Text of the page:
1 Corinthians 12:12-14.27-31
Just as a human body, though it is made up of many parts, is a single unit because all these parts, though many, make one body, so it is with Christ. In the one Spirit we were all baptised, Jews as well as Greeks, slaves as well as citizens, and one Spirit was given to us all to drink.
Nor is the body to be identified with any one of its many parts. Now you together are Christ’s body; but each of you is a different part of it. In the Church, God has given the first place to apostles, the second to prophets, the third to teachers; after them, miracles, and after them the gift of healing; helpers, good leaders, those with many languages. Are all of them apostles, or all of them prophets, or all of them teachers? Do they all have the gift of miracles, or all have the gift of healing? Do all speak strange languages, and all interpret them? Be ambitious for the higher gifts.
Jesus went to a town called Nain, accompanied by his disciples and a great number of people. When he was near the gate of the town it happened that a dead man was being carried out for burial, the only son of his mother, and she was a widow. And a considerable number of the townspeople were with her. When the Lord saw her he felt sorry for her. ‘Do not cry’ he said. Then he went up and put his hand on the bier and the bearers stood still, and he said, ‘Young man, I tell you to get up.’ And the dead man sat up and began to talk, and Jesus gave him to his mother. Everyone was filled with awe and praised God saying, ‘A great prophet has appeared among us; God has visited his people.’ And this opinion of him spread throughout Judaea and all over the countryside.
‘Do not cry’
Have you ever felt as if you were carrying the weight of the whole world? I guess everyone has experienced some sort of trials in life. Challenging experiences that felt as if we have been crushed to the ground. For those who have, I admire you for getting through them. For those who have not, I pray that you will never experience such trauma.
The Gospel for today is about a widow who lost her only son. Imagine the grief she experienced. The thought of being along in life can really be sorrowful. I may describe the woman as an ‘unfortunate one’ just as if she carries with her all the major misfortunes in life. I can imagine how that woman has little desire to live.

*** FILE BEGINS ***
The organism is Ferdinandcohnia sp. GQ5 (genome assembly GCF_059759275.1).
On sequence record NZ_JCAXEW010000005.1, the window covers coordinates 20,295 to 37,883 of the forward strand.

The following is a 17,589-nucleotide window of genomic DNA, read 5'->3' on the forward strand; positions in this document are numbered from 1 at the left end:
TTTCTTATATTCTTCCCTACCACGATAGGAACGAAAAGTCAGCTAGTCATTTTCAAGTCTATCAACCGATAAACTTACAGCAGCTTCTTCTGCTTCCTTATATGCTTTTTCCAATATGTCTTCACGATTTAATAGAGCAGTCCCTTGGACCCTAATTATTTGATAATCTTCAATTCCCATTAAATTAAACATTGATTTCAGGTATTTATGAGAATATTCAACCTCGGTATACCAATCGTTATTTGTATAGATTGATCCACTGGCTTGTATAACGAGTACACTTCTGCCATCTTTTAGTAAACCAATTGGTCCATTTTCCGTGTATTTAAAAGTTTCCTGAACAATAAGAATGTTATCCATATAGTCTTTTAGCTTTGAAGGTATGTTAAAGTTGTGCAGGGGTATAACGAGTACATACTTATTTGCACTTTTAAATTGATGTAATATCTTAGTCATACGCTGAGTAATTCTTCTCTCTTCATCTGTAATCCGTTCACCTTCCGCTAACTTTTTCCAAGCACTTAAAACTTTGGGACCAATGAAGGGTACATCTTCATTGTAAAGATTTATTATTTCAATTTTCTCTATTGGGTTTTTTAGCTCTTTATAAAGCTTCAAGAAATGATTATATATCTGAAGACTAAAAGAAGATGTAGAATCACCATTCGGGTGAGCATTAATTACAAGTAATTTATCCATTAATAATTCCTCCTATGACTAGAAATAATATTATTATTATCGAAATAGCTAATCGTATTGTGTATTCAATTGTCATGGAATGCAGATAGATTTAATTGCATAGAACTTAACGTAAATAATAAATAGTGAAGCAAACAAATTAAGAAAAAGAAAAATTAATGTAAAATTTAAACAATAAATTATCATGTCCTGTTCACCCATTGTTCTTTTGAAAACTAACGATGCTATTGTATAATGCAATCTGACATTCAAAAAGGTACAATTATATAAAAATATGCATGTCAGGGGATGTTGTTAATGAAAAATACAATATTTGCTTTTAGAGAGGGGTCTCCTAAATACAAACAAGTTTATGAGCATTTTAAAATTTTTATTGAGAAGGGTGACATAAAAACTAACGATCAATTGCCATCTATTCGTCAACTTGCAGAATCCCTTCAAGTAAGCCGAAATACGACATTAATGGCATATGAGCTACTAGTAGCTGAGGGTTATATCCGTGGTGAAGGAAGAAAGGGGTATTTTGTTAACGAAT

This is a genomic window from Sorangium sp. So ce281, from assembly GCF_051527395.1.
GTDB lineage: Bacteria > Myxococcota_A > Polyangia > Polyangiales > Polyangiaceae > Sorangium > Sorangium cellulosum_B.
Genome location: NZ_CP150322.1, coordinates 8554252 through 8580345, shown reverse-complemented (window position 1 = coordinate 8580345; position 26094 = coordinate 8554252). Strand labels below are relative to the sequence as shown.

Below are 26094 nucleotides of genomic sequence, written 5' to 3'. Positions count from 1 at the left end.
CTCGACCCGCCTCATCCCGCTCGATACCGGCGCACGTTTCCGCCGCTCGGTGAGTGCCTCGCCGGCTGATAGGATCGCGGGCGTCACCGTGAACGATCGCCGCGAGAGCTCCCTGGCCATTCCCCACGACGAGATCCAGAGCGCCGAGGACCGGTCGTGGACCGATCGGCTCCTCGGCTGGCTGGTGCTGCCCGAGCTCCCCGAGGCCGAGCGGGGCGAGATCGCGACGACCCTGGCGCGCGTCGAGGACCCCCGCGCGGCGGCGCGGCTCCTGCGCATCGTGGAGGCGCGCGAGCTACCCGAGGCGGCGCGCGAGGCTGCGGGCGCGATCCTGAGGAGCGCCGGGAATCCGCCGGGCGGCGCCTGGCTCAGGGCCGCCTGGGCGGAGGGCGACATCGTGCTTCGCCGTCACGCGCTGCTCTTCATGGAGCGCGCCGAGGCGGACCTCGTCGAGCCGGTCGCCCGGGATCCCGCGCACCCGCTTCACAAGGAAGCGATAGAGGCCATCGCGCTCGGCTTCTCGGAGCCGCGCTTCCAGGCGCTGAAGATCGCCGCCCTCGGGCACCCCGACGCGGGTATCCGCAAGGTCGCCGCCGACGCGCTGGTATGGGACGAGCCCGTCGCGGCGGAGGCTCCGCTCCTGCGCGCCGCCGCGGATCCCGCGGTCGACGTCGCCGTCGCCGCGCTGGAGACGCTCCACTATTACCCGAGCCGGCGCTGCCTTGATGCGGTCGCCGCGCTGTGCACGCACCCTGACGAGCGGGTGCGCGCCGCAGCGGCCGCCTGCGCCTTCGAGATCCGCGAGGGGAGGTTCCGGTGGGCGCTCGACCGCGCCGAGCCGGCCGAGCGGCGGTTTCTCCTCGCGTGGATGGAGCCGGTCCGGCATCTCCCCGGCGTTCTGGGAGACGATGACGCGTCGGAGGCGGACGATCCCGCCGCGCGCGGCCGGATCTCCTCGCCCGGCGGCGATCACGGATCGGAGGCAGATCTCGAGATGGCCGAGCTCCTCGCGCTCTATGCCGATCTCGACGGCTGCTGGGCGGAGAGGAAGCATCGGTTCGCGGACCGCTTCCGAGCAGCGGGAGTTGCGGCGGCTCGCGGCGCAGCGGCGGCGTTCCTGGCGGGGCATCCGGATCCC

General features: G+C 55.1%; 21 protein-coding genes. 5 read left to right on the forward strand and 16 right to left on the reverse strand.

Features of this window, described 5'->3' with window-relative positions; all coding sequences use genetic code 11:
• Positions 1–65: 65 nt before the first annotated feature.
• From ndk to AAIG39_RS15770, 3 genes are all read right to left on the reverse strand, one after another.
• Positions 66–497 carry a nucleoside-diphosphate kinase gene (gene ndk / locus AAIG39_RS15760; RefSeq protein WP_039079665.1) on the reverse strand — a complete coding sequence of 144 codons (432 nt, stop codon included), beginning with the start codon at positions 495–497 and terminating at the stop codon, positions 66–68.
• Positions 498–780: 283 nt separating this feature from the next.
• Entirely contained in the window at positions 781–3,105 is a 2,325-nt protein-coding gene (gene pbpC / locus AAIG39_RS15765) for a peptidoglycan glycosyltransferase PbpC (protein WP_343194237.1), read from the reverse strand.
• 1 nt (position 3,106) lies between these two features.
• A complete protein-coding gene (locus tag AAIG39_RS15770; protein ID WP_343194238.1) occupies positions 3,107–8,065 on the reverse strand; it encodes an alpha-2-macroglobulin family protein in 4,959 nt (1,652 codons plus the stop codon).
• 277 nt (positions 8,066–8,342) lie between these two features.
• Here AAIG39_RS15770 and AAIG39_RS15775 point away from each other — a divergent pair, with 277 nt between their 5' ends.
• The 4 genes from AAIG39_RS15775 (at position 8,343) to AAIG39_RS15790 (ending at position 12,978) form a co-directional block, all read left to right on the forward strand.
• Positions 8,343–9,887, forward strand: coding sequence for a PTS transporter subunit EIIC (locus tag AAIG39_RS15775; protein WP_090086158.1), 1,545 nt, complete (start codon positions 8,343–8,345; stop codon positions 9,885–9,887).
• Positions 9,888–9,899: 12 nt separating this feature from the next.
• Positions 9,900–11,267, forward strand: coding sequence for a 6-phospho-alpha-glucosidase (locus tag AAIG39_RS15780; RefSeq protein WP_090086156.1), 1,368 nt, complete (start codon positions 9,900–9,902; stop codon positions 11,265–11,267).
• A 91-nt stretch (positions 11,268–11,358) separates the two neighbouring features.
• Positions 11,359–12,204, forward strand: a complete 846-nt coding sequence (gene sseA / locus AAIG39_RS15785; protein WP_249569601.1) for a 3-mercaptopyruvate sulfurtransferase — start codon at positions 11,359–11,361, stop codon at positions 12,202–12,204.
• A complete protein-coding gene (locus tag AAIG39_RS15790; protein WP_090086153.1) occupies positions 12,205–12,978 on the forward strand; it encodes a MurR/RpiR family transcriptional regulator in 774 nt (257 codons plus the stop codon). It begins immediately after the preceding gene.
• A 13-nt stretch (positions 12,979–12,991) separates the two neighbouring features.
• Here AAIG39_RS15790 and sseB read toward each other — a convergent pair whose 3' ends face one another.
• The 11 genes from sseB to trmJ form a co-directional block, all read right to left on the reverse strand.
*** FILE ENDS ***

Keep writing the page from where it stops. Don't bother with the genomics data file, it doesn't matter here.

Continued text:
When Jesus saw her, He said, “Do not cry.” And then he touched the coffin and told the son to get up. The man rose and Jesus gave him to his mother. Imagine the joy of a mother who sees her son alive. This miracle clearly states that nothing is impossible to God — not even death. Not only that, the Gospel today shows the mercy of Jesus as well as His love and honour to mothers.
Jesus’ compassion is so overwhelming that nothing compares to it. We should imitate Jesus and be compassionate to others as well. A small act of saying “How are you?” to someone we know who is having a hard time can make a big difference. Not only that, Jesus gives us a concrete example on how to treat mothers. They deserve our respect. Each of us has our own mothers, and we should know how to make them happy.
Life is never easy in itself. But God gives us challenges that we can bear. Some can be harder than the others. As I reflect on my past difficulties, I discern that I was able to overcome those trials through Jesus Christ. Yes, we have free will to make decisions. But through prayer, the Holy Spirit is upon us. To guide and enlighten us on what to do. Some problems are small, while others are big. But we must remember that God is always bigger than our problems.
(Today’s OXYGEN by Beryl Baterina)
Prayer: Dear God, may we always remember that you will never leave us. Grant us the strength to endure and surpass all the hardships that we will face.
Thanksgiving: We thank you Father, for being always with us. We thank you for the faith to help us carry on with our life.